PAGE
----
A Manhattan couple enjoy life in the country
By Mary Beth Galarneau
When most people purchase a new home, their life resumes for the most part, as it was, except maybe with more space. They spend time getting acquainted with new neighbors and perhaps learning new driving routes.
For Manhattanites Brent Ridge and Josh Kilmer-Purcell, their lives did a 180-degree turn when they bought their new home, a 200-year old 5,000-square foot historic home in Sharon Springs, about 50 miles west of the Capital Region in the picturesque county of Schoharie. They are now the proud owners of over 120 goats, have a thriving online business selling goat’s milk soap and are organic gardeners, tending to 52 raised beds not far from their back porch. They also operate www.Beekman1802.com, a popular website of articles and blogs about their life on the farm and natural living that has been visited by thousands of people from all over the world.
Like many who live in Manhattan (or any bustling city, for that matter), the couple yearned for a weekend country home, a place to escape their fast-paced city lives. Kilmer-Purcell is an advertising executive and novelist and Ridge is a physician who most recently served as vice president for healthy living at Martha Stewart Living Omnimedia.
Every autumn the couple would choose a new town in Upstate New York to go apple-picking. In 2006, they chose an orchard in Sharon Springs and checked into the nearby American Hotel. They passed the Beekman house while driving on Route 10 and pulled over to read the blue and yellow historic marker in the front yard, thinking it was a museum. Set a bit off the road amid rolling hills with a quintessential red barn on the property, it’s easy to see why they would mistake the pristine home for a museum. Back at the hotel, they inquired and found out it was a private residence and had been on the market for five years. Turns out the realtor also moonlighted as a server at the hotel’s restaurant, so they were able to take a tour of the home that very day.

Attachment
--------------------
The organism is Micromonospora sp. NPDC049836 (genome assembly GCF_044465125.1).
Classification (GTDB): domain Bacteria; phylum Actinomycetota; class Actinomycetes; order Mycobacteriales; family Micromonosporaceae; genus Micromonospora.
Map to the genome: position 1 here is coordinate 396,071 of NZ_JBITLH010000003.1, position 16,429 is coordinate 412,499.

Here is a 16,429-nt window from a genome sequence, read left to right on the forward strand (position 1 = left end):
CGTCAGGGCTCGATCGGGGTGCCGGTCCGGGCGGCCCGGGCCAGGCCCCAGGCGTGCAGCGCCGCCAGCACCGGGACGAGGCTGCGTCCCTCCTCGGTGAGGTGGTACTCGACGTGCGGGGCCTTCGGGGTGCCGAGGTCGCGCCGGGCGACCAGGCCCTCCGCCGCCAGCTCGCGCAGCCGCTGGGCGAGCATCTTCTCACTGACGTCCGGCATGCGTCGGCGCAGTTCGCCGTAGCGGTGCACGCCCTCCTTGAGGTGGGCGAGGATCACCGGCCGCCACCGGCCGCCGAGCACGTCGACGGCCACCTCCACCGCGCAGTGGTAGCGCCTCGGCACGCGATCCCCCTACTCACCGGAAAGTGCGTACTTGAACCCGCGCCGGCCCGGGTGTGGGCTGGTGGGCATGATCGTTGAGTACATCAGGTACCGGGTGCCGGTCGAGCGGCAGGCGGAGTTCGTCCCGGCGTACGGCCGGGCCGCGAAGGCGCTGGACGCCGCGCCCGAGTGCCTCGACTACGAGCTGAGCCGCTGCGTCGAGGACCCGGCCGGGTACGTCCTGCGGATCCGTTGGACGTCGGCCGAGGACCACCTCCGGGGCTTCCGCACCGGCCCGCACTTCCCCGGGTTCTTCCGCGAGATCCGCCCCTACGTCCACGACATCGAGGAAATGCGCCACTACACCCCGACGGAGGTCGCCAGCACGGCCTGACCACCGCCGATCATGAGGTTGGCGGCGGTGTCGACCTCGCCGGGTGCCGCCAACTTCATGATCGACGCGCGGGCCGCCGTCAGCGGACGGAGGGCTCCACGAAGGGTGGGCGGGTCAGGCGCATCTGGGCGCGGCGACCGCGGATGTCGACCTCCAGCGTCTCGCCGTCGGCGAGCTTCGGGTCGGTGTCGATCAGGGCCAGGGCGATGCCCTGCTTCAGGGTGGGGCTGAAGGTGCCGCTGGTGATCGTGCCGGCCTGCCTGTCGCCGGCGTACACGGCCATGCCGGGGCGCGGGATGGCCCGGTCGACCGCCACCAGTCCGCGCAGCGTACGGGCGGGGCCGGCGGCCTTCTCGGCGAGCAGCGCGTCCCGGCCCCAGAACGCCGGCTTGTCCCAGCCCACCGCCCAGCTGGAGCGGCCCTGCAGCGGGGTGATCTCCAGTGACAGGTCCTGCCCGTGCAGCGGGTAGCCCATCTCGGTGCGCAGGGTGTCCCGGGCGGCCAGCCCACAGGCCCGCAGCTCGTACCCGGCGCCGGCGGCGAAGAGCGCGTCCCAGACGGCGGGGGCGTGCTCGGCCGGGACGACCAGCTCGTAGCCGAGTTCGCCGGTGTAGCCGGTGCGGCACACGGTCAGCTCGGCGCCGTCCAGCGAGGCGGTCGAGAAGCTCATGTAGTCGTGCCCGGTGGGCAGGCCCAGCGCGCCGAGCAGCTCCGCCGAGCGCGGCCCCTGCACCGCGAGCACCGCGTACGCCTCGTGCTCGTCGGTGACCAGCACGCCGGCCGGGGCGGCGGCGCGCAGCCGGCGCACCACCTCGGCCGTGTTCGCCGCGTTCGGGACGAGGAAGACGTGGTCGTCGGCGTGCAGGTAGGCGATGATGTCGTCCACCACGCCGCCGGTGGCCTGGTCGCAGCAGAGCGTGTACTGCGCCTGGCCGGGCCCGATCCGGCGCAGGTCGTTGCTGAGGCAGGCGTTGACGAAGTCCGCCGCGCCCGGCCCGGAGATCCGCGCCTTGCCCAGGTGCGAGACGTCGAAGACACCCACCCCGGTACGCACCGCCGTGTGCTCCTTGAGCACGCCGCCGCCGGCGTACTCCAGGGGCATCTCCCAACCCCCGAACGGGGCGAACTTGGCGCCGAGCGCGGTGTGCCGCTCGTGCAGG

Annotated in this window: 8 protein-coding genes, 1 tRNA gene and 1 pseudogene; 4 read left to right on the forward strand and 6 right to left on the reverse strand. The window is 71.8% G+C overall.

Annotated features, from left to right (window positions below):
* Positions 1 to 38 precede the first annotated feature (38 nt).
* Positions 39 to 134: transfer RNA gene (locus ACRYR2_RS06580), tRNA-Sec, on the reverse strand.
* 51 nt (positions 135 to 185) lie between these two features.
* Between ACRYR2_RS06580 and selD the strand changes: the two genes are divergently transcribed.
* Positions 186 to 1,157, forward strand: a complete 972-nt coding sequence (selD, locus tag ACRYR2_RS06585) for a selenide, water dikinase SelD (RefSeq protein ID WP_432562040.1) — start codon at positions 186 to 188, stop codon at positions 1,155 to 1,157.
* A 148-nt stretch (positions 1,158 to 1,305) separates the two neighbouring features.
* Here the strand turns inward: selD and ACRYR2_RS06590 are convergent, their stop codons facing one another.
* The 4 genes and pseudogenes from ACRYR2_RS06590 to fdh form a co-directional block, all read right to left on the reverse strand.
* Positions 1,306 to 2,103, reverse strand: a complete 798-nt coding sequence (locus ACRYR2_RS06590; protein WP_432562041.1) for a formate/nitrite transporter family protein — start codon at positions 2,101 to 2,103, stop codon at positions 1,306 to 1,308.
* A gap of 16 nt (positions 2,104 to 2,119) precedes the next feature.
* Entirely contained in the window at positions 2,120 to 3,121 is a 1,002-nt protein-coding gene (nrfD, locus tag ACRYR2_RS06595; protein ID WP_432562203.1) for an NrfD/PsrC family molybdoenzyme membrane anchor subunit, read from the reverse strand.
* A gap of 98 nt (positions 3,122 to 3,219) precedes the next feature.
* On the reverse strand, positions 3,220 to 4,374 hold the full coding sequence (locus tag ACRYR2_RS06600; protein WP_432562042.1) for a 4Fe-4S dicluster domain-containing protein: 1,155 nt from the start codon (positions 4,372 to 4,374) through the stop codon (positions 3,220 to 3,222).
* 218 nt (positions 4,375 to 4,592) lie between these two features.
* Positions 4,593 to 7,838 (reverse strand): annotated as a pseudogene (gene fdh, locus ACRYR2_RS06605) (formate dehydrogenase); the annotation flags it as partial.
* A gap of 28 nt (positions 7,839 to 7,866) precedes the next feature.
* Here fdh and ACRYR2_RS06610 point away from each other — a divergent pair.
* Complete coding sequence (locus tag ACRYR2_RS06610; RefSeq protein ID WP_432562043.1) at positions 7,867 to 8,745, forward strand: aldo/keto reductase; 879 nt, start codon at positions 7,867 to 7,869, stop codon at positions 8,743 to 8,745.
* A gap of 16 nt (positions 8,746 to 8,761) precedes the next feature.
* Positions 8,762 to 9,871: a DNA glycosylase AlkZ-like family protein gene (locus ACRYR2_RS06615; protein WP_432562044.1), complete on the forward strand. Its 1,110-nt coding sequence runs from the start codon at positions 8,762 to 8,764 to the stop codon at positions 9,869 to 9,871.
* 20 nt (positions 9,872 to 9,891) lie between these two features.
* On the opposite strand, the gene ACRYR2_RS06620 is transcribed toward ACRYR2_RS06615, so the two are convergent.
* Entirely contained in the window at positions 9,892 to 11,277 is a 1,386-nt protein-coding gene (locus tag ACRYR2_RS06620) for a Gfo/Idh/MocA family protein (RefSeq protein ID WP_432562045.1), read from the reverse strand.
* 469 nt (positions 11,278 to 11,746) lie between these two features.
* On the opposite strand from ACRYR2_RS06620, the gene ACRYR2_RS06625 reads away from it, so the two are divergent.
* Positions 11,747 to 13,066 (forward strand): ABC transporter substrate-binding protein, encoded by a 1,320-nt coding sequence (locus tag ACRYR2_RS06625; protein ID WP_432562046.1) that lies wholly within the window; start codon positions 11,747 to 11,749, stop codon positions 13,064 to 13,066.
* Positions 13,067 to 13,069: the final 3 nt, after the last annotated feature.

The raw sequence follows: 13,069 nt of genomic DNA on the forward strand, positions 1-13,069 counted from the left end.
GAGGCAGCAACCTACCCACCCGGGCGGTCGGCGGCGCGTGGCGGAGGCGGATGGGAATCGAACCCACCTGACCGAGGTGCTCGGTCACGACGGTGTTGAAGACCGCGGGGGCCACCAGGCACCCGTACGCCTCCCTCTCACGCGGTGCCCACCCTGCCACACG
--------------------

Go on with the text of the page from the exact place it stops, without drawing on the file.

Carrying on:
History of the house
The house was built between 1802 and 1804 for $10,000 for William Beekman’s family in the Georgian Palladium style. Its original signature architectural elements are its large front palladian window on the second floor in the front of the house and the 14-feet wide center hallways. He and his wife Joanna had eight children, sadly, only two lived past the age of 20. Beekman was a “boy soldier” in the Revolutionary War and later became a successful businessman with a general store across the road from where he would eventually build his home. He was appointed the first judge of the Court of Common Pleas of Schoharie County in 1795 until 1833 and served as State Senator from 1799-1802. He and his wife lived well up into their 70s, not very common for those times; outliving all of their children, and are buried on the property in the family crypt.
The home has had two owners since the Beekman’s, the most recent being a Manhattan couple who bought the house for $300,000 in 1993, when it was in shambles. Years of neglect had taken its toll, not to mention local vandals. They restored the home to its original splendor, adding the porch, several chimneys and updated the kitchen.
Unfortunately, the husband passed away just three years after the renovation was complete and his wife put the house on the market in 2001; selling it in 2006 to Ridge and Kilmer-Purcell for an undisclosed amount.
Though they still maintain an apartment in the city, the men relish country living. This summer, along with heirloom seed specialist Landreth Seed, they hosted American’s Oldest Largest Garden Party, an online “party” during the growing season offering tips and advice from expert celebrity gardeners, contests and prizes.
To top that off, this month they are hosting a two-day event, a Garden Party at the Beekman Mansion followed by a Harvest Festival.
The Garden Party – Tour and learn the history behind their heirloom vegetable garden, learn to evaluate wines with a tasting of NY Rieslings and help choose the team of culinary students from SUNY Delhi who create the most interesting canape’s from their vegetable garden. $35. Proceeds support the culinary program at SUNY. 5:30pm-7:30pm
1st Annual All-Day Harvest Festival – Features special tastings of heirloom vegetables, NYS wines and beers, maple syrup, other regional delights and a farmer’s market from the local farmers. Village of Sharon Springs. Free! 9am-4pm.
That evening, take part in the Harvest Feast at 7pm at the American Hotel in Sharon Springs. $100 per person.
For more information visit www.beekman1802.com.